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Bullion Buyers Getting Picky
Bullion Eagles are crashing. February sales took a sharp dive. Silver American Eagles in that month saw sales drop by 75 percent from February 2016. The 1,215,000 number compares to 4,782,000 a year ago. Gold Eagles dropped in sales volume too, but by a slightly less jarring monthly decline of 67 percent.
There were 27,500 ounces of gold sold in four weights compared to 83,500 in the same month of 2016. These figures aren’t just a minor monthly swing. On the other hand, there is no news to account for them. Did most of the buyers take a winter vacation, or is there something more ominous afoot here?
The Mint has begun to sell quantities of 2017 half dollars. Where do you put them? There were 3,224 200-coin bags sold and 10,455 two-roll sets. Lions commemorative silver dollars are catching up with Park Service dollar numbers, equaling 72 percent.
Another point is whether coin collectors are in a “stealth” mode? The current market for gold bullion has been described this way by at least one expert. Common date, common grade circulation strike U.S. gold coins have increased in value and are trading in a very tight range regardless of condition. Gold is usually a fear trade, but fear doesn’t seem to be a driving factor right now.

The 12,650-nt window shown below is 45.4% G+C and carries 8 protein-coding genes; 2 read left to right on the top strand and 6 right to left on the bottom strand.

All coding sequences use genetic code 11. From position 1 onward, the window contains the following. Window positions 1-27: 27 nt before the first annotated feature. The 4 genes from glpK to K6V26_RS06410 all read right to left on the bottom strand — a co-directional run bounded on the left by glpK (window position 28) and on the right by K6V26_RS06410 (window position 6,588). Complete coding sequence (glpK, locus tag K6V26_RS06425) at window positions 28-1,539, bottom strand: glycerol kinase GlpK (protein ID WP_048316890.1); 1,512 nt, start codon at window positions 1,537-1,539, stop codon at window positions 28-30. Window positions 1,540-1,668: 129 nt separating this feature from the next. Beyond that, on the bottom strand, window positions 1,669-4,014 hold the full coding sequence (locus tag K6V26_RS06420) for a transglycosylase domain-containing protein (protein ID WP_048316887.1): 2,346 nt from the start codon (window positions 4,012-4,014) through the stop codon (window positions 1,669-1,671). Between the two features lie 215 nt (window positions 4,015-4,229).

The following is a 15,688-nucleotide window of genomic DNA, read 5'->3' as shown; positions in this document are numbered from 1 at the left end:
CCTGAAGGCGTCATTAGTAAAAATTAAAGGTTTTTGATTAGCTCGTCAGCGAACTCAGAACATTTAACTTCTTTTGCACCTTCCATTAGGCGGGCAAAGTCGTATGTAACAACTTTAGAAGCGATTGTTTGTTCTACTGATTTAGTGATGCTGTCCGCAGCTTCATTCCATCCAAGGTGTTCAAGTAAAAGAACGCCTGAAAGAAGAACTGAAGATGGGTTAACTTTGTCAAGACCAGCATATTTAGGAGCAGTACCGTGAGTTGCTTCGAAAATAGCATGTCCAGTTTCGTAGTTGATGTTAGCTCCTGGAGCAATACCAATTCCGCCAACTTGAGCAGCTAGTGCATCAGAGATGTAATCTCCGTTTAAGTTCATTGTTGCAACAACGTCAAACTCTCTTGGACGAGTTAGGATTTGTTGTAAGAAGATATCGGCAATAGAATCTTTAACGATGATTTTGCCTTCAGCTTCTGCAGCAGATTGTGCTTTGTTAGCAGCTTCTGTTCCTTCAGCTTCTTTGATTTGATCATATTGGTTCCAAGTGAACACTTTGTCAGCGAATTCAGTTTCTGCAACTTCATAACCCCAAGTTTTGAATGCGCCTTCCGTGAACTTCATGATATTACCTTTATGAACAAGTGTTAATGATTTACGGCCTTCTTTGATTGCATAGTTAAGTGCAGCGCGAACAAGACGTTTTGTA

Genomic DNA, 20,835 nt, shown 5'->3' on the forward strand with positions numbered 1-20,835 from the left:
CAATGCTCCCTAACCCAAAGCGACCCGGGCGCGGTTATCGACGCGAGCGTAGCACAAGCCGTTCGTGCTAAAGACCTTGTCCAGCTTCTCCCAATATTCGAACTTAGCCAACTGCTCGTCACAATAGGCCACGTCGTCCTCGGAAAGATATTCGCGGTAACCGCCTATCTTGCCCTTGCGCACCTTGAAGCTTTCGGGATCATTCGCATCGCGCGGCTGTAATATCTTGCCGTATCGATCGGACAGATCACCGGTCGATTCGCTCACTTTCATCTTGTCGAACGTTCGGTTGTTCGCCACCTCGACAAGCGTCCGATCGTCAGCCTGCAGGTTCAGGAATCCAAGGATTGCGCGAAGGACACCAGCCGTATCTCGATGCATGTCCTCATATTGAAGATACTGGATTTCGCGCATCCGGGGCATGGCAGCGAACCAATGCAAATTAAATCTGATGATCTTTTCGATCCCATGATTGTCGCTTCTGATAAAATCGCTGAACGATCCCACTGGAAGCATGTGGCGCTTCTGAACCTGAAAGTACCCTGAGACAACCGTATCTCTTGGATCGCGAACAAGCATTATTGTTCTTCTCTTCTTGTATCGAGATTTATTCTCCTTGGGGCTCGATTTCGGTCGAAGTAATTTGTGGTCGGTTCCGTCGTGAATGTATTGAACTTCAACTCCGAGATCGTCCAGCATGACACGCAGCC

Silver advanced 1.7 percent by the week ending Feb24, and is up five percent since the beginning of February. Both gold and silver, however, are being seen as decentralized currencies in much the same way as Bitcoin is being seen.
All of this is making the gold and silver coin markets, regardless of whether they are in bullion or collectible coins, more attractive to hard asset oriented investors. An increasing number of buyers are appearing who are more interested in coins simply for their intrinsic value.
How many of these buyers will migrate to more collectible coins is yet to be seen. The scarce to rare coin market may be beyond the reach of many collectors who enjoy coin collecting as a hobby, but it isn’t beyond the reach of the really serious buyers and investors with deep pockets.
Some of these investor-driven buyers may soon decide that rare coins are attractive enough, especially if they are drawn to the classic rarities such as the 1804 dollar in the fifth part of the D. Brent Pogue Collection auction that was offered on March 31 of this year.
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